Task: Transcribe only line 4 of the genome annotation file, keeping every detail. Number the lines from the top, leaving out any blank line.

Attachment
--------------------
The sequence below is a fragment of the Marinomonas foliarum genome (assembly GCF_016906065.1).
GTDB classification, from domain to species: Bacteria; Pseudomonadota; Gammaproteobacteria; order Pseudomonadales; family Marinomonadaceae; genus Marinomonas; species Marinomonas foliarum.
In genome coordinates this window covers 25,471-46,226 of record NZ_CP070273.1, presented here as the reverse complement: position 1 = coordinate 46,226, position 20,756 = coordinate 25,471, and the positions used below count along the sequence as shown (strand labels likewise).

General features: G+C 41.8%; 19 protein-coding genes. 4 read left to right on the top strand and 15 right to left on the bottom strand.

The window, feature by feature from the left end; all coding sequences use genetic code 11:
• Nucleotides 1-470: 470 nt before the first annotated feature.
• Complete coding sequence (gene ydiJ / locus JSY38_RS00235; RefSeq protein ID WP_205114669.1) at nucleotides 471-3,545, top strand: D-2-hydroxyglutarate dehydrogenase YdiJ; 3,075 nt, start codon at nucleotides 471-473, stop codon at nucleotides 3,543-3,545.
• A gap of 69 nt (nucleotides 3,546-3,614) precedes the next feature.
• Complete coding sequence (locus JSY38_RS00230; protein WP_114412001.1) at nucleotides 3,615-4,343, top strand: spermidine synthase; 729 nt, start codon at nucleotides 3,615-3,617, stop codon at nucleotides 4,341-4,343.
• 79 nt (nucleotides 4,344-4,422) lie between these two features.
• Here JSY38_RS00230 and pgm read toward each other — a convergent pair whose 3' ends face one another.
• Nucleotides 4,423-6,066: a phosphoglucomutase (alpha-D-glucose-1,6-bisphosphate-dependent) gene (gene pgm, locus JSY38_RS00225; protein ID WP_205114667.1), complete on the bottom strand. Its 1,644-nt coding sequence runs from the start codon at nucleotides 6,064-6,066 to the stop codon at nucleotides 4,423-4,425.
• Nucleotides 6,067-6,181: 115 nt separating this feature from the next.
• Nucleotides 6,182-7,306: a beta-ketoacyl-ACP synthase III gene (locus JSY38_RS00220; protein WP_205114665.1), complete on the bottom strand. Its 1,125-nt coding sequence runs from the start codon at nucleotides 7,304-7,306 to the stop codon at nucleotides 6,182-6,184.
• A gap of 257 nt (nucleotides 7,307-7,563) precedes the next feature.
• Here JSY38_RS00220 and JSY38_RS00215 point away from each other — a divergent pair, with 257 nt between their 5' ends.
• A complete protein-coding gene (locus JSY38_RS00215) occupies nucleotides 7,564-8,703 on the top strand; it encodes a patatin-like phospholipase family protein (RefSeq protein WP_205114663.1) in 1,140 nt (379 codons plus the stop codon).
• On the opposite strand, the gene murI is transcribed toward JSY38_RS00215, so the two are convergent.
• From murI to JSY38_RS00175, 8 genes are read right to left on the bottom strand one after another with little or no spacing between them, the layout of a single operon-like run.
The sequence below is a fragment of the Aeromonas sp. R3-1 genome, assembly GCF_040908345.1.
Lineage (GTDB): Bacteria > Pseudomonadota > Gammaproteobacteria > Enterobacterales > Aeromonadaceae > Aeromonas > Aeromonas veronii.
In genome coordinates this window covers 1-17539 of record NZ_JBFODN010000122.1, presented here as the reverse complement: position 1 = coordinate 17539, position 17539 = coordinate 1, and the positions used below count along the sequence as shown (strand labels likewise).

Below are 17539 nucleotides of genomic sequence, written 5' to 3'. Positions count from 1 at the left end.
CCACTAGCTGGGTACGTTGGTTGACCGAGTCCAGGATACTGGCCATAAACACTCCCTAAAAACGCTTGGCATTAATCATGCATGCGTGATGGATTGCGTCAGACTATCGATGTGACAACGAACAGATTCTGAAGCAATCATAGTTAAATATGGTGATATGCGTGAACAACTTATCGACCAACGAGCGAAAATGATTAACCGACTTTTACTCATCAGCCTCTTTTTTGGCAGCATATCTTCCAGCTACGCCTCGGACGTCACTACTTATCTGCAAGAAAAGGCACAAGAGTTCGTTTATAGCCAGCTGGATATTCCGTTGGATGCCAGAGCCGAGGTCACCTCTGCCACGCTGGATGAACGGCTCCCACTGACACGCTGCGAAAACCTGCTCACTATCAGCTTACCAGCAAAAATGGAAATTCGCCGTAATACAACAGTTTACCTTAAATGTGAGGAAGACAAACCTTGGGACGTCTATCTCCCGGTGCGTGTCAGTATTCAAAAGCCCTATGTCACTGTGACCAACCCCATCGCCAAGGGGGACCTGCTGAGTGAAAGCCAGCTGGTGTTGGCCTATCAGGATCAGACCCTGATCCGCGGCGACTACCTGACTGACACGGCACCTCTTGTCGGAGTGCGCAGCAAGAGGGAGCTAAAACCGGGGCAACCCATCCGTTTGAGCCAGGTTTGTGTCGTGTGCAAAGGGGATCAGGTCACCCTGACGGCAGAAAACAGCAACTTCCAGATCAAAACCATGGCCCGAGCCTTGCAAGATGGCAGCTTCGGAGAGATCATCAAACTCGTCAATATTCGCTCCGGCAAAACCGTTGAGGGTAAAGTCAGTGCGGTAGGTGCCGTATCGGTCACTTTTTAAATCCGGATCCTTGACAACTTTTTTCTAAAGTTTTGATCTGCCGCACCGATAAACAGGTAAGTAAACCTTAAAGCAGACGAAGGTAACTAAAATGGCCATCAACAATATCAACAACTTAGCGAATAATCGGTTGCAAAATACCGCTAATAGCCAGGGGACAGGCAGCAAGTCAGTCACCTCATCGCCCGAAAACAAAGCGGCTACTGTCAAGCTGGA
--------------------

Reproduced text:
General features: G+C 41.8%; 19 protein-coding genes. 4 read left to right on the top strand and 15 right to left on the bottom strand.